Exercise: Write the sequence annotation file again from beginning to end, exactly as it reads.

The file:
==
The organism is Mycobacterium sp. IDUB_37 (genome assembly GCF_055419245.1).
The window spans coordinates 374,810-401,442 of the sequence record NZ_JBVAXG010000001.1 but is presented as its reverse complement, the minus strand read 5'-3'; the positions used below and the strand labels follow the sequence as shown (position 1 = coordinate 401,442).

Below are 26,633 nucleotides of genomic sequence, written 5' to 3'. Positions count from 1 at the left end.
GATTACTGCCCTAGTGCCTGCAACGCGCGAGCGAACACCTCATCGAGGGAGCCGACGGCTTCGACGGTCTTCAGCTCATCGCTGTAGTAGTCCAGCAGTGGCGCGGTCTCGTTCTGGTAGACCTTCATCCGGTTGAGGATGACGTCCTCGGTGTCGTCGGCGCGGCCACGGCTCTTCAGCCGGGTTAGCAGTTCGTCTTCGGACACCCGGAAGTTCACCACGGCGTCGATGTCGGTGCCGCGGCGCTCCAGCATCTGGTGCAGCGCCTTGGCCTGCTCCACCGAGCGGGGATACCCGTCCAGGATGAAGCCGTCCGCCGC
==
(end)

The organism is Mycobacterium sp. IDUB_37 (genome assembly GCF_055419245.1).
The window spans coordinates 374,810-401,442 of the sequence record NZ_JBVAXG010000001.1 but is presented as its reverse complement, the minus strand read 5'-3'; the positions used below and the strand labels follow the sequence as shown (position 1 = coordinate 401,442).

Below are 26,633 nucleotides of genomic sequence, written 5' to 3'. Positions count from 1 at the left end.
GATTACTGCCCTAGTGCCTGCAACGCGCGAGCGAACACCTCATCGAGGGAGCCGACGGCTTCGACGGTCTTCAGCTCATCGCTGTAGTAGTCCAGCAGTGGCGCGGTCTCGTTCTGGTAGACCTTCATCCGGTTGAGGATGACGTCCTCGGTGTCGTCGGCGCGGCCACGGCTCTTCAGCCGGGTTAGCAGTTCGTCTTCGGACACCCGGAAGTTCACCACGGCGTCGATGTCGGTGCCGCGGCGCTCCAGCATCTGGTGCAGCGCCTTGGCCTGCTCCACCGAGCGGGGATACCCGTCCAGGATGAAGCCGTCCGCCGC